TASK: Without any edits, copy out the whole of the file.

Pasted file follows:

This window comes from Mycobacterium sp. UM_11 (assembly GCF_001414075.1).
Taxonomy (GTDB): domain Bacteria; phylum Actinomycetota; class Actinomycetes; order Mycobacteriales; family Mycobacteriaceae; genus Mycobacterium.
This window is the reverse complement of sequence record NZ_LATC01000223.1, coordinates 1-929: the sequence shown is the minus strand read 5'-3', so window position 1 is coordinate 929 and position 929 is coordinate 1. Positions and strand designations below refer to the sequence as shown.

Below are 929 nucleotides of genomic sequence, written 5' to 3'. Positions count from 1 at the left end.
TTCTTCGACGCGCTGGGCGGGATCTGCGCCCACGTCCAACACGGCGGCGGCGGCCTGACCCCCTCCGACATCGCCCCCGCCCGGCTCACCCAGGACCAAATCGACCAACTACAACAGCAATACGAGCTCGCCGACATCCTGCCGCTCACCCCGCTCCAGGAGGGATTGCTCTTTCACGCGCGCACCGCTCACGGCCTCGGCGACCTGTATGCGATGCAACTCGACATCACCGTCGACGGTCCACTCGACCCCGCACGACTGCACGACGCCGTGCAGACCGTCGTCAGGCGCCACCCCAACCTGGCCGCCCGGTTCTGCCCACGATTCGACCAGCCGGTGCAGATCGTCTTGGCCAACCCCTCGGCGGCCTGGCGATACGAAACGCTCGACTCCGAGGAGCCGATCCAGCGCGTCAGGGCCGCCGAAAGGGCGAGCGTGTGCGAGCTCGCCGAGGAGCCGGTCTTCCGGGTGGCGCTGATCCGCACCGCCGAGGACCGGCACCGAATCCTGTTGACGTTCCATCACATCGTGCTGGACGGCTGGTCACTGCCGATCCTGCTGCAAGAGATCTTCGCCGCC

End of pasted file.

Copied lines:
This window comes from Mycobacterium sp. UM_11 (assembly GCF_001414075.1).
Taxonomy (GTDB): domain Bacteria; phylum Actinomycetota; class Actinomycetes; order Mycobacteriales; family Mycobacteriaceae; genus Mycobacterium.
This window is the reverse complement of sequence record NZ_LATC01000223.1, coordinates 1-929: the sequence shown is the minus strand read 5'-3', so window position 1 is coordinate 929 and position 929 is coordinate 1. Positions and strand designations below refer to the sequence as shown.

Below are 929 nucleotides of genomic sequence, written 5' to 3'. Positions count from 1 at the left end.
TTCTTCGACGCGCTGGGCGGGATCTGCGCCCACGTCCAACACGGCGGCGGCGGCCTGACCCCCTCCGACATCGCCCCCGCCCGGCTCACCCAGGACCAAATCGACCAACTACAACAGCAATACGAGCTCGCCGACATCCTGCCGCTCACCCCGCTCCAGGAGGGATTGCTCTTTCACGCGCGCACCGCTCACGGCCTCGGCGACCTGTATGCGATGCAACTCGACATCACCGTCGACGGTCCACTCGACCCCGCACGACTGCACGACGCCGTGCAGACCGTCGTCAGGCGCCACCCCAACCTGGCCGCCCGGTTCTGCCCACGATTCGACCAGCCGGTGCAGATCGTCTTGGCCAACCCCTCGGCGGCCTGGCGATACGAAACGCTCGACTCCGAGGAGCCGATCCAGCGCGTCAGGGCCGCCGAAAGGGCGAGCGTGTGCGAGCTCGCCGAGGAGCCGGTCTTCCGGGTGGCGCTGATCCGCACCGCCGAGGACCGGCACCGAATCCTGTTGACGTTCCATCACATCGTGCTGGACGGCTGGTCACTGCCGATCCTGCTGCAAGAGATCTTCGCCGCC